“Just typical governmental overreach” McGlade explained to me. I nodded.
Not only are regulations hard, but they are also vastly inconsistent from state to state, which explains how Virginia’s oyster economy is booming and that of North and South Carolina are having a hard time keeping up.
As we leave the dock, I change the subject to what I came down here for.
“What kind of oysters are we getting today?” I ask. “Delaware Bay Oysters…they call em’ Debys.”
Now in open water, we sped off to the farm.
We slow down as we approach the farms, and as the engine roar subsides Katherine explains to me that these oysters are called triploids, genetically modified so that they can grow faster and bigger.
That might sound scary, but it shouldn’t. Most oysters that we eat today are genetically modified, turned from a two DNA strand diploid to a three DNA strand triploid.
The uneven third strand removes their ability to reproduce, so they are growing year-round rather than wasting their energy trying to breed.
In the summer months, when the diploids are getting skinny cruising for mates, triploids are hitting the gym and getting big.
These modifications allow farmers to get healthy oysters in just one year, and they can be planted at any point. Katherine and Spurgeon have multiple harvests, so each day is different.
After they “plant” the oyster, they come out multiple times a year to handle them and split them into more bags so they can grow larger and don’t have to compete for food. Shortly, they become the 3 inches needed to sell and are off to restaurants all along the coast.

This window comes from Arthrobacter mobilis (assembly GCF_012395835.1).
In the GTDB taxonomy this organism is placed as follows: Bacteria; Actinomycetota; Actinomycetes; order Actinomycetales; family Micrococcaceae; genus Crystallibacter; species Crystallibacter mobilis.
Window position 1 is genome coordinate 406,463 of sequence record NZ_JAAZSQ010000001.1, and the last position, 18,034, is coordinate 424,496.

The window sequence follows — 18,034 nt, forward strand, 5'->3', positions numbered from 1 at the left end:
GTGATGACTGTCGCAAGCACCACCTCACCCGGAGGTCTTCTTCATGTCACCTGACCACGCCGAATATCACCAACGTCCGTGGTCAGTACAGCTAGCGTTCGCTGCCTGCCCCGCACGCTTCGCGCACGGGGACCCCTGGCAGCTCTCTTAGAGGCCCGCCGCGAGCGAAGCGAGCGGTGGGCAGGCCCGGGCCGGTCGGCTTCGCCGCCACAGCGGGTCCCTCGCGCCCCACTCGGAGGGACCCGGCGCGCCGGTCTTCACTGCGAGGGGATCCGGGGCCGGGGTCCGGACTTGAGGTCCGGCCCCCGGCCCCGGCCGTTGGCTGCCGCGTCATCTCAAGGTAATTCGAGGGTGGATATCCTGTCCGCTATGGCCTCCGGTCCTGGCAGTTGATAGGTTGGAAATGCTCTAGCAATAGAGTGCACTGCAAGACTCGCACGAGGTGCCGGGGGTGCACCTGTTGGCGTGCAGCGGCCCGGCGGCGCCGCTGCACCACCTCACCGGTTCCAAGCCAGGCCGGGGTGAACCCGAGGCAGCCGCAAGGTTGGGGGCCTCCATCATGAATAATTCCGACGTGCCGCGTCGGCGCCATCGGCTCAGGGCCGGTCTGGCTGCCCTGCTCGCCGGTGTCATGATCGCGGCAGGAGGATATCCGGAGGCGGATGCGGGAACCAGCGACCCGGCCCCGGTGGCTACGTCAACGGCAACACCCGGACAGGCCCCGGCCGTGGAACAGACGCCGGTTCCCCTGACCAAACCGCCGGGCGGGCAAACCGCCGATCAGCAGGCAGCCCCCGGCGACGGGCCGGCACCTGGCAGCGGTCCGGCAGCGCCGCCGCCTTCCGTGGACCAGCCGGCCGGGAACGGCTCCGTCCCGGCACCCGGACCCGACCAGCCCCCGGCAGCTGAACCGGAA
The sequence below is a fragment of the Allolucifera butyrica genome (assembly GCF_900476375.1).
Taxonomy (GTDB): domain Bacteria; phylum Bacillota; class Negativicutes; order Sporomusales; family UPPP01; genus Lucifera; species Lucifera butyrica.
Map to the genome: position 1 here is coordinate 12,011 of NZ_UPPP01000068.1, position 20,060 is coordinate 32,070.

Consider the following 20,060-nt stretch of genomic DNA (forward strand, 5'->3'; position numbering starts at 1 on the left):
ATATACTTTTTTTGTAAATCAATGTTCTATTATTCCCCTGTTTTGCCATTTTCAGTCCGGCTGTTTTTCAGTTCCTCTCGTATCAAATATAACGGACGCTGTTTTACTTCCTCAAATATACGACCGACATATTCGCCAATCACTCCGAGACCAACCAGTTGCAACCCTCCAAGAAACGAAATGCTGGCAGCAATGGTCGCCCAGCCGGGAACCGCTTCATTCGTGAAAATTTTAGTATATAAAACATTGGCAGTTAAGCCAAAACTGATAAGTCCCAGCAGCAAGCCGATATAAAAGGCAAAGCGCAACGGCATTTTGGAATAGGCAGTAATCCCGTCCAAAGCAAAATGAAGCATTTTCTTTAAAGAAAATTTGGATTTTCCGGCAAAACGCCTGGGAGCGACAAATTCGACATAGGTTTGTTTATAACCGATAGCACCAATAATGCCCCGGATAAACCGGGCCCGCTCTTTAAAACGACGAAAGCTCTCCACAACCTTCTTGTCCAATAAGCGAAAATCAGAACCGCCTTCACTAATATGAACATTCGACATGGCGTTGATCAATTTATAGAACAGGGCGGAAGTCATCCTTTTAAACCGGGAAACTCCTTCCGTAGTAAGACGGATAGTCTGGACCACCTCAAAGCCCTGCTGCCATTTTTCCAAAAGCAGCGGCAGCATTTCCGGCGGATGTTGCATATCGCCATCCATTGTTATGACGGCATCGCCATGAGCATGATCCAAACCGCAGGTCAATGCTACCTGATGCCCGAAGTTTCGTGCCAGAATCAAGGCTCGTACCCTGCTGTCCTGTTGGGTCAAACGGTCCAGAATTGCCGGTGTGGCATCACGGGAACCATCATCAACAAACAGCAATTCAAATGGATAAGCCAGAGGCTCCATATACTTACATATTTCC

“Oysters like to be handled. Plus it gives us an idea of how well they are doing.”
Although the bags were in perfect rows like they are on a farm on land, each one was in vastly different conditions.
Some bags were filled with large, beautiful oysters, and others were filled with shells that were smaller or already opened, indicating they have died.
You could hear the difference before you saw it, with the smaller, dead ones emitting a hollow sound while being poured.
As with agriculture, the farming is heavily dependent on merciful weather. King’s Point Oysters lost over 300 bags due to a recent nor’easter, sending Katherine and Spurgeon searching over the bay for bags that have run ashore.
Out of the water for an extended period of time, many of the oysters in those bags came back either malnourished or dead.
As with any time I am working out of my element, I found myself saying thank you and apologizing too much.
With Katherine, Spurgeon, and Henry the work was fluid and pleasantries were implied rather than vocalized, and I stuck out like a sore thumb. In the beginning, I was pretty lost.
More than once I found myself hollering to Spurgeon to let me know if he needed me as I talked with Katherine about policy, procedures, and production as I crushed juvenile oysters under my heel for Merit to enjoy.
But quickly thereafter, I shed my newbie status and began to join the flow. With my newfound understanding came the right of passage associated with manual labor: the art of friendly insults.
After I began to prove my worth, or at least that I knew the difference between the bow and the stern, trust was gained and light jabs began to fill the boat.